ENGR2000 Lecture Notes - Lecture 5: A.D. Vision, Continuity Equation, Allis-Chalmers D Series

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2 Jul 2018
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2nd-Year Fluid Mechanics, Faculty of Science & Engineering, Curtin University
ENGR2000: FLUID MECHANICS
For Second-year Chemical, Petroleum, Civil & Mechanical Engineering
FLUID MECHANICS LECTURE NOTES
CHAPTER 5: APPLICATIONS OF MASS CONSERVATION,
MOMENTUM EQUATION AND BERNOULLI EQUATION
5.1 Introduction
The fundamental principles of fluid behaviour covered in Chapters 3 & 4 are
applied to a number of engineering problems. Unless otherwise stated the
flow will be assumed to be incompressible and inviscid. As a consequence of
these assumptions, the examples that follow only give approximate solutions.
Nevertheless, they yield results that are useful in engineering applications
(orders of magnitude, physical understanding etc.) in situations that would
make solutions of the full (fluid) equations very complicated and, in some
cases, impossible for the present state-of-the-art.
Chapter 5 Page 1
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2nd-Year Fluid Mechanics, Faculty of Science & Engineering, Curtin University
5.2 Example E1: Pipe flow: Force on a nozzle
A pipe of circular cross-section is bolted to a nozzle which feeds into another
pipe of narrower cross-section than the upstream pipe. The joint is held by
a set of flange bolts around the circumference of the bigger pipe. The set-up
is shown in Fig. E1.1.
FIGURE E1.1
Assuming that the flow passes smoothly from upstream to downstream pipes,
find the force which the flange bolts resist in terms of the upstream flow speed,
V1, upstream pressure, p1, and pipe cross-sectional areas, A1and A2.
Solution: Set up a suitable CV as shown in Fig. E1.1 and apply mass
conservation, momentum equation and the Bernoulli equation.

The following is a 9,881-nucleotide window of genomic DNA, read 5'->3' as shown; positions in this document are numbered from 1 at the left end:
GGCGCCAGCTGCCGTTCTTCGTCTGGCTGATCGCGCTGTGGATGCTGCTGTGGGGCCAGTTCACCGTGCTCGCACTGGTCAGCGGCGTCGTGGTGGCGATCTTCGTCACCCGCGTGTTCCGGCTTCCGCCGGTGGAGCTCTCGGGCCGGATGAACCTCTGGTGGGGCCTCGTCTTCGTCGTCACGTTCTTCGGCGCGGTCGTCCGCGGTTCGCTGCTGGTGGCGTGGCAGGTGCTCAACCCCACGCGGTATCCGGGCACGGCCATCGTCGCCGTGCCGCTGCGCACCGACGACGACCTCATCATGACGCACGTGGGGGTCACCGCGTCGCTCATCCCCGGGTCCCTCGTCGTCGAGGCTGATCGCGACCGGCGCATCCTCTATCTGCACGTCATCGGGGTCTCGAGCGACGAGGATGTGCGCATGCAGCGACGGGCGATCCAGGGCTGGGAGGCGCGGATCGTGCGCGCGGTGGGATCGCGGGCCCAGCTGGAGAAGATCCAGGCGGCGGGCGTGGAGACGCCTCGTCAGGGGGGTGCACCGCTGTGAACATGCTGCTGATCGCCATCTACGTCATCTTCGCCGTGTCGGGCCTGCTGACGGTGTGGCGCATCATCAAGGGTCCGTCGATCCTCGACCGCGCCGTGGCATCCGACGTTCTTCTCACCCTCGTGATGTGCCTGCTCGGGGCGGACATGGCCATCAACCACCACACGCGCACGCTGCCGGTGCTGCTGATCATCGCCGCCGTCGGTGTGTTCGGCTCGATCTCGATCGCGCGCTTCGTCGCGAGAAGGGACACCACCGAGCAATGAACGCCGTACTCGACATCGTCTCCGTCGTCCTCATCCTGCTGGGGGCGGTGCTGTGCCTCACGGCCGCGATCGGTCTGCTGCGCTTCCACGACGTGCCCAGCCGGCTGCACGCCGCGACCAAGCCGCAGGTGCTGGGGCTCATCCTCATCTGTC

(i) Mass continuity:
V1A1=V2A2(E1.1)
(ii) Momentum equation: (in x-direction)
Chapter 5 Page 2
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2nd-Year Fluid Mechanics, Faculty of Science & Engineering, Curtin University
For steady flow, there is no storage term. Thus:
XF=mom. flux out mom. flux in
Both pressures and the force, Ff(in the x-direction), of the nozzle wall on
the fluid act. Thus: XF=p1A1p2A2+Ff(E1.2)
mom. flux in =ρ(V1A1)V1(E1.3a)
mom. flux out =ρ(V2A2)V2=ρ(V1A1)V2(E1.3b)
having used Eqn E1.1 for the second relation above.
Substituting Eqns. E1.2 and E1.3 into the momentum equation and re-
arranging gives:
Ff=ρV1A1(V2V1)(p1A1p2A2) (E1.4)
The force experienced by the walls of the nozzle (and which the bolts must
resist) is Ff. The equation above solves the problem except that we must
find expressions for V2and p2.V2is found easily from Eqn. E1.1; V2=
(A1/A2)V1. To obtain the downstream pressure use the B.E.
(iii) Bernoulli equation
Applied along a central (horizontal) streamline from upstream to downstream
of the CV. 1
2ρV 2
1+p1=1
2ρV 2
2+p2
so:
p2=p11
2ρV 2
1((A1/A2)21) (E1.5)
The force on the bolts is thus:
Ff=ρA1V2
1((A1/A2)1)+p1(A1A2)+ 1
2ρV 2
1A2((A1/A2)21) (E1.6)
Note: Have we included all the pressure forces on the CV in Eqn. E1.2?
Chapter 5 Page 3
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